By Dinah Whitton

When a notable ivy league school published an article that called for a ban on homeschooling, there was automatic backlash. Homeschool graduates throughout the years continue to prove that they are well equipped for post secondary education. Even professors have noted how impressed they are by homeschool graduates. The beauty of allowing students to flourish beyond four walls continues to garner attention and also proves that home education is effective.

The transition into post secondary can be daunting for many students regardless of their previous educational experience. Before completing high school, some students feel pressured to choose a career and decide which post secondary program to pursue. Making such an important decision can be difficult when they have not explored their passions and interests beyond the classroom. Home educated students typically have the flexibility to discover various pathways as part of their educational journey. This natural extension of the homeschool curriculum often leads to a smoother transition into post secondary life.

In a four-part series: ‘Failure to launch kids’: Canadian students aren’t prepared for adulthood, public schooled students candidly shared their fears of the future:

“I don’t feel prepared to leave high school at all, in any way, shape or form…I’m absolutely terrified of the future.” (age 16)
“Everything I learned in high school is going to help me in my studies, but in terms of more life skills, I feel like I learned those by myself or with my parents or my friends outside of school.” (age 18)
“The preparations kind of ended once the applications were in.” (age 19)


On the contrary, another student who experienced world-schooling with her family said she felt prepared for post secondary school,

“I already had been managing my own schedule. I knew how to self-study so while many of my peers were really struggling to maintain their own classes, I was doing OK. . .”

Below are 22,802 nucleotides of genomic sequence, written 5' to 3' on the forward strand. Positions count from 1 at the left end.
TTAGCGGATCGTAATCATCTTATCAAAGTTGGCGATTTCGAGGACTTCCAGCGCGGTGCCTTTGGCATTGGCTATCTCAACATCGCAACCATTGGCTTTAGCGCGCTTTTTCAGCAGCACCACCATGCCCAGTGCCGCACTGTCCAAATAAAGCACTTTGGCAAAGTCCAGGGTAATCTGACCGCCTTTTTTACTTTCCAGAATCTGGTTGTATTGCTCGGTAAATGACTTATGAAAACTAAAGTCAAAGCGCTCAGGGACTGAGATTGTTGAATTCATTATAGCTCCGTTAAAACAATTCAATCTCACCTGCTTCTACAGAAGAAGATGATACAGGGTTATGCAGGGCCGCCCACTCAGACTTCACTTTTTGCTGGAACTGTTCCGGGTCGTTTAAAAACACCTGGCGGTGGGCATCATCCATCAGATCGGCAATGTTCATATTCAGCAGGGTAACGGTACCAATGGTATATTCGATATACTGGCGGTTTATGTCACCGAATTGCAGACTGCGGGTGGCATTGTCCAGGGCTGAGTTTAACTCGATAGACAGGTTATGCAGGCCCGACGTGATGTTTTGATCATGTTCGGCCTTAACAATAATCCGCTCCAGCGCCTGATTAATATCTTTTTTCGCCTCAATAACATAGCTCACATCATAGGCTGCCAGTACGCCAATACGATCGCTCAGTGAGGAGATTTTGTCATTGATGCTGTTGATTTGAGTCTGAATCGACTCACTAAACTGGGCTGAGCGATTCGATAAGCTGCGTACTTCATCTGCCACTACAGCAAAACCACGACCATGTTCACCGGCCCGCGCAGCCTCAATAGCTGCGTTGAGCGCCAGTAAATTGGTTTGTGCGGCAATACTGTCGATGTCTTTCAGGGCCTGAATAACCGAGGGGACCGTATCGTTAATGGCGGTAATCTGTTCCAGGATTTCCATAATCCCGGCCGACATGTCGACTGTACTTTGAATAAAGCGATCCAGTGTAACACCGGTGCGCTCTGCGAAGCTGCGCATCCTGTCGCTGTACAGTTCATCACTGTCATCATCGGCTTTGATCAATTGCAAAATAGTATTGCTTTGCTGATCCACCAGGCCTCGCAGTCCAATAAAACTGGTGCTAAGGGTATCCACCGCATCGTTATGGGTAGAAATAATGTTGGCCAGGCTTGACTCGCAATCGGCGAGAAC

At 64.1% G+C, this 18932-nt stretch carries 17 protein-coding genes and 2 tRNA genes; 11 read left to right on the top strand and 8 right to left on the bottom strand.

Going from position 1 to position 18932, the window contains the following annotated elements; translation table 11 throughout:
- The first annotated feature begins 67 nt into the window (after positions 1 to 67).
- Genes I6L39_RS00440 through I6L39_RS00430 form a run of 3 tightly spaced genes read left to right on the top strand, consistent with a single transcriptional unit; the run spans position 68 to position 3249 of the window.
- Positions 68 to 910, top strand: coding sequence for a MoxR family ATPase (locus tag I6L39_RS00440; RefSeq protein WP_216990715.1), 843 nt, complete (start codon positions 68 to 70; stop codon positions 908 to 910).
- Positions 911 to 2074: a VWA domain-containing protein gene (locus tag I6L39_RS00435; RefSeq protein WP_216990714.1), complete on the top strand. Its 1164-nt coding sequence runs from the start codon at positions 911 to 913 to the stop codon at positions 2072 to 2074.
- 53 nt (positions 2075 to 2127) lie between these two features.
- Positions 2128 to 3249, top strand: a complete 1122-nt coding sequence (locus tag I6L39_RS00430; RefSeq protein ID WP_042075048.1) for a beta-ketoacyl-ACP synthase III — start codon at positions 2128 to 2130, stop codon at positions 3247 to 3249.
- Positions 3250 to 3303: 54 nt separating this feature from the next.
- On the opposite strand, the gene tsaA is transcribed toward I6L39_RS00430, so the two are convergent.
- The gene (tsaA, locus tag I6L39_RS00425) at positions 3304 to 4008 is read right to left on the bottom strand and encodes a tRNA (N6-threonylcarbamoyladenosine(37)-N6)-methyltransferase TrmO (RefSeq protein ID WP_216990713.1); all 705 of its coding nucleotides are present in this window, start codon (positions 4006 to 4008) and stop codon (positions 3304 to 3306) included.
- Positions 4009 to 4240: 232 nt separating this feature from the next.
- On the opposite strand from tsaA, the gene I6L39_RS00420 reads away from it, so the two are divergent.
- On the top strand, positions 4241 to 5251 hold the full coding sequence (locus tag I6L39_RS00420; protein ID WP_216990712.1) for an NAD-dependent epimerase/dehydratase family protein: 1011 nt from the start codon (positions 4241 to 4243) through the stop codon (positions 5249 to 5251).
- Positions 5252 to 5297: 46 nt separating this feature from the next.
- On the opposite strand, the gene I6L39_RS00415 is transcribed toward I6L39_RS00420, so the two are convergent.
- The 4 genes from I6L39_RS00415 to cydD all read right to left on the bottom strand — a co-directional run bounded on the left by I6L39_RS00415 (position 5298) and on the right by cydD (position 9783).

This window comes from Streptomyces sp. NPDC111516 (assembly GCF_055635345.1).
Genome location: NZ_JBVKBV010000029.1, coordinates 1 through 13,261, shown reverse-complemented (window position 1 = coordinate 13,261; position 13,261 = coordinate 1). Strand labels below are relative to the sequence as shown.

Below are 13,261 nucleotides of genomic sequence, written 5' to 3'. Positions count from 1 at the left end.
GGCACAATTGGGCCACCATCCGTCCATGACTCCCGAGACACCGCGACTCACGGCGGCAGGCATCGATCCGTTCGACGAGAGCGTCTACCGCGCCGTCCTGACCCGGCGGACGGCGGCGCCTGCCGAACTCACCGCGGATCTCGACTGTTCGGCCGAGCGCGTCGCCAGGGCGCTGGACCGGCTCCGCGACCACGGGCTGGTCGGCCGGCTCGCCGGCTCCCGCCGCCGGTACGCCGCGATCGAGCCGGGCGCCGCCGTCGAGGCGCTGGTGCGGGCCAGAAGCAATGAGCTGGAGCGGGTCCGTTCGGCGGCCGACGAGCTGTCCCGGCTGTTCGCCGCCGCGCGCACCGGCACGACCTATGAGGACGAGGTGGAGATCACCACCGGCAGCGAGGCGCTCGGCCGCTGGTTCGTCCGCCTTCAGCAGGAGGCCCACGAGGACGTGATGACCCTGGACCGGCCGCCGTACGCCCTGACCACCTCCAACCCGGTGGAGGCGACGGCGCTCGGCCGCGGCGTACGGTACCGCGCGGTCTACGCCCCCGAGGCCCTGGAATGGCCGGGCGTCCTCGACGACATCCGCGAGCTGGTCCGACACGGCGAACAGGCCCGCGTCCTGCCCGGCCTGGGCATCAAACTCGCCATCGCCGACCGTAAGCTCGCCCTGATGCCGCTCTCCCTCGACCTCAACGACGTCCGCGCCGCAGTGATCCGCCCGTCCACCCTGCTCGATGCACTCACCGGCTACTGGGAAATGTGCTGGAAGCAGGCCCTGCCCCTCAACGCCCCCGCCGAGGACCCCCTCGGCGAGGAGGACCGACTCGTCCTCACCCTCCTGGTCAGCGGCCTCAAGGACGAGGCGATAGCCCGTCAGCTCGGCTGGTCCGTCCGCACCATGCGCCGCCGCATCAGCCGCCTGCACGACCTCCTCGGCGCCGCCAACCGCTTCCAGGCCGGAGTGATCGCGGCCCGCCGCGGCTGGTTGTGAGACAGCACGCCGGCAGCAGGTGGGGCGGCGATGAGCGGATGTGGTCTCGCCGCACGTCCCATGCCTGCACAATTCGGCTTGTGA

Although there is a natural adjustment period that many students will experience, professors still seem to take notice of the homeschool graduates. Dr. Jay Wile, Ph.D. (author of several science books published by Apologia and Berean Builders) was among a select group of professors who shared their impressions of home educated students. Among those surveyed, “all of the professors agree that homeschool graduates make excellent students.” said Dr. Wile. Furthermore, it was noted that these students’ reading and writing skills exceeded that of their publicly educated peers. The survey results also indicated, “Homeschooled students are less likely to expect things to be given to them for little effort. They also tend to be more respectful, mature, and open-minded.” One of the anonymous respondents revealed how their family was personally impacted, “I have been so impressed by my homeschool students that I pulled my son from public school.” Dr. Wile also added that it would be beneficial for homeschool graduates to share their experience to help break the stigma of home education, “it would go a long way towards destroying the ignorant stereotypes that exist among both students and faculty at many colleges and universities.”

Although Dr. Wile recommends that homeschool students should have some classroom experience before post secondary school (for example: to help with note taking skills), he says it should be in moderation, “…that should represent only a fraction of their academic experience, because many of the real benefits of homeschooling (developing the ability to learn without a teacher, developing strong relationships with parents and siblings, experiencing the freedom to explore the “rabbit trails” of a subject, etc.) can only occur in a traditional homeschool setting.”

The positive reputation of homeschool graduates is also due to the parent educators who remain dedicated to giving their children a well rounded education.


Here are some suggestions to home educators from post secondary school professors:


Emphasize & encourage reading

“Read, read, read, read…encourage lots of reading. College success comes from lots of reading and independent studying.”

Build on time management skills

“Help them learn to manage their time well. Waiting until the one-month mark to start studying for a unit test is too late.”

Be intentional with independent learning

“Let the student follow a schedule and only intervene for help. Put off grading for a while to see how motivated the student can be without immediate gratification of feedback.”

Follow a regular schedule

“Prepare them to strictly follow schedules, manage their time for study, and get them up to speed on academic literacy.”



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